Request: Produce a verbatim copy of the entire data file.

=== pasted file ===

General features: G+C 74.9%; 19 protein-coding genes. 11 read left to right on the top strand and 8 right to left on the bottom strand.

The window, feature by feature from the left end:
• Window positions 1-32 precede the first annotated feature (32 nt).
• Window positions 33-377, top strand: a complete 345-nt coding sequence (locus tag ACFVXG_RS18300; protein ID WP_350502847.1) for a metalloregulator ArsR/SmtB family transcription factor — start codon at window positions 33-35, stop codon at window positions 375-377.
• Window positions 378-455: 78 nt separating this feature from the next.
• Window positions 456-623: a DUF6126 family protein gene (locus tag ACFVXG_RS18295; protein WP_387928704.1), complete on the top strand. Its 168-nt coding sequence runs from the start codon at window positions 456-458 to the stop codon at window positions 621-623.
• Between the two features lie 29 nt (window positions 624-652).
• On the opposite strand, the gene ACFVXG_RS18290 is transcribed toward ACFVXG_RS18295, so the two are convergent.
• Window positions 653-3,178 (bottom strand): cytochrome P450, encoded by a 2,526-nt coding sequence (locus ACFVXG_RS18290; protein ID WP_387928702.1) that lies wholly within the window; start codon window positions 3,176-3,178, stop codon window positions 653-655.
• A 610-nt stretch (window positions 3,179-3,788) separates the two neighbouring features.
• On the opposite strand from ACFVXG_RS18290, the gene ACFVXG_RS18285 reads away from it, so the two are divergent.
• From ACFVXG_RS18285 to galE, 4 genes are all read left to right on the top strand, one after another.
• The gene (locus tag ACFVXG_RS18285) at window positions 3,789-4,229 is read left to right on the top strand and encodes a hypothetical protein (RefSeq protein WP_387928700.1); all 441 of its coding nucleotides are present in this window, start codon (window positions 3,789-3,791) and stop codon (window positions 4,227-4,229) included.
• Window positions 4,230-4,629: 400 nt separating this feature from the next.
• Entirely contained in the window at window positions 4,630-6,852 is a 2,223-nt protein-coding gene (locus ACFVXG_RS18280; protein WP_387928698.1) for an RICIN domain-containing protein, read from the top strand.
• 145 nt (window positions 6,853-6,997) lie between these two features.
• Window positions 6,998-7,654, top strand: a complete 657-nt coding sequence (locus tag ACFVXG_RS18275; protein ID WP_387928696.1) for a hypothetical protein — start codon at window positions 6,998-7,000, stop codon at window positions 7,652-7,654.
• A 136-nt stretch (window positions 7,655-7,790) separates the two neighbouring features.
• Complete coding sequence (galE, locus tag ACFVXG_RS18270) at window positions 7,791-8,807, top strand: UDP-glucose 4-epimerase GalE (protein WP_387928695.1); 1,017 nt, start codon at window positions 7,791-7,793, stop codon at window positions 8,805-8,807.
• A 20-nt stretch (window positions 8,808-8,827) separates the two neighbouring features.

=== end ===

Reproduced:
General features: G+C 74.9%; 19 protein-coding genes. 11 read left to right on the top strand and 8 right to left on the bottom strand.

The window, feature by feature from the left end:
• Window positions 1-32 precede the first annotated feature (32 nt).
• Window positions 33-377, top strand: a complete 345-nt coding sequence (locus tag ACFVXG_RS18300; protein ID WP_350502847.1) for a metalloregulator ArsR/SmtB family transcription factor — start codon at window positions 33-35, stop codon at window positions 375-377.
• Window positions 378-455: 78 nt separating this feature from the next.
• Window positions 456-623: a DUF6126 family protein gene (locus tag ACFVXG_RS18295; protein WP_387928704.1), complete on the top strand. Its 168-nt coding sequence runs from the start codon at window positions 456-458 to the stop codon at window positions 621-623.
• Between the two features lie 29 nt (window positions 624-652).
• On the opposite strand, the gene ACFVXG_RS18290 is transcribed toward ACFVXG_RS18295, so the two are convergent.
• Window positions 653-3,178 (bottom strand): cytochrome P450, encoded by a 2,526-nt coding sequence (locus ACFVXG_RS18290; protein ID WP_387928702.1) that lies wholly within the window; start codon window positions 3,176-3,178, stop codon window positions 653-655.
• A 610-nt stretch (window positions 3,179-3,788) separates the two neighbouring features.
• On the opposite strand from ACFVXG_RS18290, the gene ACFVXG_RS18285 reads away from it, so the two are divergent.
• From ACFVXG_RS18285 to galE, 4 genes are all read left to right on the top strand, one after another.
• The gene (locus tag ACFVXG_RS18285) at window positions 3,789-4,229 is read left to right on the top strand and encodes a hypothetical protein (RefSeq protein WP_387928700.1); all 441 of its coding nucleotides are present in this window, start codon (window positions 3,789-3,791) and stop codon (window positions 4,227-4,229) included.
• Window positions 4,230-4,629: 400 nt separating this feature from the next.
• Entirely contained in the window at window positions 4,630-6,852 is a 2,223-nt protein-coding gene (locus ACFVXG_RS18280; protein WP_387928698.1) for an RICIN domain-containing protein, read from the top strand.
• 145 nt (window positions 6,853-6,997) lie between these two features.
• Window positions 6,998-7,654, top strand: a complete 657-nt coding sequence (locus tag ACFVXG_RS18275; protein ID WP_387928696.1) for a hypothetical protein — start codon at window positions 6,998-7,000, stop codon at window positions 7,652-7,654.
• A 136-nt stretch (window positions 7,655-7,790) separates the two neighbouring features.
• Complete coding sequence (galE, locus tag ACFVXG_RS18270) at window positions 7,791-8,807, top strand: UDP-glucose 4-epimerase GalE (protein WP_387928695.1); 1,017 nt, start codon at window positions 7,791-7,793, stop codon at window positions 8,805-8,807.
• A 20-nt stretch (window positions 8,808-8,827) separates the two neighbouring features.